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Encore:  Yankees vs. Red Sox - The Great Rivalry


The wheels are in motion for a repeat of the age old rivals having at each other at Fenway as we move towards the last weekend of the 2005 season.

The entire scenario seems scripted by Holywood - the Yankees given up for dead by Red Sox fans, Boston ruling the AL East roost most of the season. Bronx Bombers coming on.Collision course!  The whole scene conjurs up memories of the final weekend of the 1949 season.

It was Joe DiMaggio Day at Yankee Stadium on October 1, 1949 as the Yankees and Red Sox  prepared to play the final two games of the season. Boston had won 59 of its last 78 games and needed just a victory to clinch the pennant.

More than 140,000 would be on hand for the two games that last weekend of the season. Many without tickets  would mill around outside of the Stadium, listening to the games on bulky portable radios.

Mel Parnell of the Sox was pitted against Allie Reynolds in  the October 1 game. "We were behind 4-0," Phil Rizzuto recalled. "We were behind but not beaten.  Casey had told Joe Page who came in for Allie 'Just hold them, Joe, just hold them.' I went up to hit and Boston catcher Birdie Tebbets who always talked to me this time got me angry.

"Oh, Phil," he said, 'we're gonna be drinking a lot of champagne tonight and we're gonna have a party because we're gonna clinch the pennant today and a kid from the minors will be pitching for us tomorrow.'

"Holy Cow, I was annoyed. I told Casey and some of the other guys when I got back to the bench and they were not too happy with what Birdie had said. I don't think that was the only factor in getting us back in the game, but it sure helped."
It sure helped. An eighth inning home run by Johnny Lindell gave the Yanks the margin of their 5-4 victory. That set the stage for Sunday October 2 - - the final day of the 1949 season.

The line for bleacher seats was more than a block long. Ellis Kinder, a 20-game winner, was the Boston starter. Vic Raschi took the ball for the New Yorkers. As the shadows of autumn started to fill Yankee Stadium, the chances for Boston grew less and less. Kinder had surrendered only two hits but trailed 1-0.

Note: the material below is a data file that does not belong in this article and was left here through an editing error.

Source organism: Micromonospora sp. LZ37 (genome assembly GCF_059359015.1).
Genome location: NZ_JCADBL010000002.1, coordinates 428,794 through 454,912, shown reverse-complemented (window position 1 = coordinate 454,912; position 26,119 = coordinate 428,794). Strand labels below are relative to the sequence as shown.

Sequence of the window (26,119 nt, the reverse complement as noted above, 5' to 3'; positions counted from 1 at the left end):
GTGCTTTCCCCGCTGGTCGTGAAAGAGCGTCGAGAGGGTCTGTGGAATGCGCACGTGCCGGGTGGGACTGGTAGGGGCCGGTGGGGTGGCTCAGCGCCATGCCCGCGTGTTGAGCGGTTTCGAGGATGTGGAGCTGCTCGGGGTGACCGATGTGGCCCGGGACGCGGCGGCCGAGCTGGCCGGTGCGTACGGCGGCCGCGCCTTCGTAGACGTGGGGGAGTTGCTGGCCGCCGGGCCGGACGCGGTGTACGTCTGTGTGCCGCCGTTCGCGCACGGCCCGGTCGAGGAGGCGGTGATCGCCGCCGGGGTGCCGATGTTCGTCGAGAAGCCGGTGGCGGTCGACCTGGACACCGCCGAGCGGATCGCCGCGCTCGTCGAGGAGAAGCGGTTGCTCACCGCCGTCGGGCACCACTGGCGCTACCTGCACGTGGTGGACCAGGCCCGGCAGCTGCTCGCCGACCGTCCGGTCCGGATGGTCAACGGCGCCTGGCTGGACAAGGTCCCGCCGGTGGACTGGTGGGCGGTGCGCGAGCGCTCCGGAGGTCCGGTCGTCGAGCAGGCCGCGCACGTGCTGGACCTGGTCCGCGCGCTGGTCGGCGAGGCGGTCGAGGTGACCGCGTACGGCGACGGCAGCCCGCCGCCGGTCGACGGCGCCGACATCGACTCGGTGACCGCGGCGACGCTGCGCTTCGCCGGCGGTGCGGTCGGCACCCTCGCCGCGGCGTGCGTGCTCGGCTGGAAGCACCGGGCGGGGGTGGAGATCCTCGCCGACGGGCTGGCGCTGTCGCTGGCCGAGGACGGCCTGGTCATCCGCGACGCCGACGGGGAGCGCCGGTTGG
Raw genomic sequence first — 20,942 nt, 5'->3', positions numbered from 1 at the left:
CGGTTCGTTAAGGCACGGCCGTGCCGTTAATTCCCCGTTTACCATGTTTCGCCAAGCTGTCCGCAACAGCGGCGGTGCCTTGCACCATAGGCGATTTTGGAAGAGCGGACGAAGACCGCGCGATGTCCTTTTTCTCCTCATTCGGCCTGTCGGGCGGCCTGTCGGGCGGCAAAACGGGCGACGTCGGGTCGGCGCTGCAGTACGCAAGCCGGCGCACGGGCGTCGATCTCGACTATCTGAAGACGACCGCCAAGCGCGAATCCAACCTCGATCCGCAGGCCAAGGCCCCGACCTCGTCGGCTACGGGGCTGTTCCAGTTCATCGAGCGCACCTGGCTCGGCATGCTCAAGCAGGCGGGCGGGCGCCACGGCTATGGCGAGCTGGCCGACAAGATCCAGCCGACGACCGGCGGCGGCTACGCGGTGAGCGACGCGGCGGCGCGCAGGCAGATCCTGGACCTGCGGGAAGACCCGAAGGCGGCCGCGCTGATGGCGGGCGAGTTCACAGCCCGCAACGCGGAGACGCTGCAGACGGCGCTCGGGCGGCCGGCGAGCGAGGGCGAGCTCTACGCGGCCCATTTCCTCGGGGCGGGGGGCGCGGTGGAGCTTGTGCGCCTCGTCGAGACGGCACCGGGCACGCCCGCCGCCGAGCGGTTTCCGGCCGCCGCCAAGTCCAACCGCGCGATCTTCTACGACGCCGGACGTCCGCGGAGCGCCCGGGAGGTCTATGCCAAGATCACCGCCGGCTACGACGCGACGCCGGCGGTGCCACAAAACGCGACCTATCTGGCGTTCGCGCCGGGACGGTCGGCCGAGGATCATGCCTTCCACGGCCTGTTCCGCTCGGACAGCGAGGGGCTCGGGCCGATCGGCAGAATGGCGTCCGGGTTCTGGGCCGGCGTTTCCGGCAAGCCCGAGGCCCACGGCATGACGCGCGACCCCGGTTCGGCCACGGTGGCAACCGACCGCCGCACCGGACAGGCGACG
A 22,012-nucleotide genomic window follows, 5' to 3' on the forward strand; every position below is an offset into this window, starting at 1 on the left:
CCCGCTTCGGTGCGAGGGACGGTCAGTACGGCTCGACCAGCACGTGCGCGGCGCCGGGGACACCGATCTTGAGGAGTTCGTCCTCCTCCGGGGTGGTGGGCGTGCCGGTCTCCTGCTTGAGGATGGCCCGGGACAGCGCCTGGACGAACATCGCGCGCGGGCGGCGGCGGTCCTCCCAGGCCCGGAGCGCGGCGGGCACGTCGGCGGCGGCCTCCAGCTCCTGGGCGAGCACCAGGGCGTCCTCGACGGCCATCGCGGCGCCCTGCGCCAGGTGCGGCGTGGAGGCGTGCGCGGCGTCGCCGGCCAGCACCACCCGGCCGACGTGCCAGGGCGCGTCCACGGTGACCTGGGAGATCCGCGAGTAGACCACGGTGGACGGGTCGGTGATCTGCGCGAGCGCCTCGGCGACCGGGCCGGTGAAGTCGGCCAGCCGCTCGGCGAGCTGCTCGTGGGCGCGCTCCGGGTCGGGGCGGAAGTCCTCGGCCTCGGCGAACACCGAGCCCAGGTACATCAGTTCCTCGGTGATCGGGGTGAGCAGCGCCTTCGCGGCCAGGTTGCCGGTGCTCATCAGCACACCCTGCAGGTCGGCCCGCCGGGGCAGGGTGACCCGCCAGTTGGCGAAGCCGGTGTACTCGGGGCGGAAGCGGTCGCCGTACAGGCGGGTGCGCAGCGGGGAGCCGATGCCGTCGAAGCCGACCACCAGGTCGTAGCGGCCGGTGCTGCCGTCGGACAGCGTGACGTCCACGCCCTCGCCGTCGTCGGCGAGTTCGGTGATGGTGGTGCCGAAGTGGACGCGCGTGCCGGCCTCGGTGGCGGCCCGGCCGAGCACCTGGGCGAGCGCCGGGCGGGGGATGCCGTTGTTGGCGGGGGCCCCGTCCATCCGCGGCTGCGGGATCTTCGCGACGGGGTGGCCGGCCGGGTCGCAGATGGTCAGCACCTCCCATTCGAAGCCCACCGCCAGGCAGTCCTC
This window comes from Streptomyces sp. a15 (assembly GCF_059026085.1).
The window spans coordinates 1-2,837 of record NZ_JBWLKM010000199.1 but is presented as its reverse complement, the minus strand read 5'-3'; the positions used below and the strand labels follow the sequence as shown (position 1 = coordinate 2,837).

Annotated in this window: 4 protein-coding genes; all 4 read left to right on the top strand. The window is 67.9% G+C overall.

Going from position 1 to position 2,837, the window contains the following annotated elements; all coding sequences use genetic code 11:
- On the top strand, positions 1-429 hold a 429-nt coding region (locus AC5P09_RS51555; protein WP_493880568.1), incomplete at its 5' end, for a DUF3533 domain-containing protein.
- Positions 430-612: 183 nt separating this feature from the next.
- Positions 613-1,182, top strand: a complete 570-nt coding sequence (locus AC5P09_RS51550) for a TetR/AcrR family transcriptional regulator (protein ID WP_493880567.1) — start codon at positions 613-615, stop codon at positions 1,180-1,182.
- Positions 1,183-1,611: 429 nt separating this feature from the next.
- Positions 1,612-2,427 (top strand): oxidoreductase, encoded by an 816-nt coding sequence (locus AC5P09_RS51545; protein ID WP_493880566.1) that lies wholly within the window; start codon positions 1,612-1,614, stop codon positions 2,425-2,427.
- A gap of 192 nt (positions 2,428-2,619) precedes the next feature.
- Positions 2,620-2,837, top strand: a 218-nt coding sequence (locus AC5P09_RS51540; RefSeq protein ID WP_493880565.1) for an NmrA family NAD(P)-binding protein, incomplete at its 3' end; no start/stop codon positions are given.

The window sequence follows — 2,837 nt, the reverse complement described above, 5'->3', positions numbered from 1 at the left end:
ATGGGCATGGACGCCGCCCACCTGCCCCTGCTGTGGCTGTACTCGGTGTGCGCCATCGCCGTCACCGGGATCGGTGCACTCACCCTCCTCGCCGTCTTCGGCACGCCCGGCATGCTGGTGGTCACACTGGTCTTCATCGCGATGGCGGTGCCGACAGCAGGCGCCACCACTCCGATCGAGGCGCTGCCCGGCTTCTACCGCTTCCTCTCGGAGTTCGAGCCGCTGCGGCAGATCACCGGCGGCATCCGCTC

Joe McCarthy, who had managed those many years for the Yankees, made a move now as Red Sox manager that would be questioned for years. He pinch hit for Kinder  to no avail. And then he brought in Mel Parnell, who had given his all the day
before, to hurl the bottom of the eighth inning.

The move back-fired.  It was a four run Yankee eighth.And the same old story - a Yankee victory over the Red Sox.

Casey Stengel, savoring the moment and the 5-3 pennant  clinching triumph, screamed out in the locker room: "Fellas,  I want to thank you all for going to all the trouble to do this for me."

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You can reach Harvey Frommer at:   

Email:  harvey.frommer@Dartmouth.EDU 

About the Author:

Harvey Frommer is in his  38th year of writing books. A noted oral historian and sports journalist, the author of 42 sports books including the classics: "New York City Baseball,1947-1957" and "Shoeless Joe and Ragtime Baseball," his acclaimed REMEMBERING YANKEE STADIUM was published in 2008 and his REMEMBERING FENWAY PARK: AN ORAL AND NARRATIVE HISTORY OF THE HOME OF RED SOX NATION was published to acclaim in 2011.  The prolific Frommer is at work on When It Was Just a Game, An Oral History on Super Bowel One. 

His work has appeared in the New York Times, Los Angeles Times, Washington Post, New York Daily News, Newsday, USA Today, Men's Heath, The Sporting News, among other publications.

FROMMER SPORTSNET (syndicated) reaches a readership in the millions and is housed on Internet search engines for extended periods of time.
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Dr. Frommer is the Official Book Reviewer of Travel-Watch. 
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Harvey Frommer along with his wife, Myrna Katz  Frommer are the authors of five critically acclaimed oral/cultural histories, professors at Dartmouth  College, and travel writers who specialize in cultural history, food, wine, and Jewish history and heritage in the United States, Europe, and the Caribbean. 

This Article is Copyright 1995 - 2014 by Harvey Frommer.  All rights reserved worldwide.

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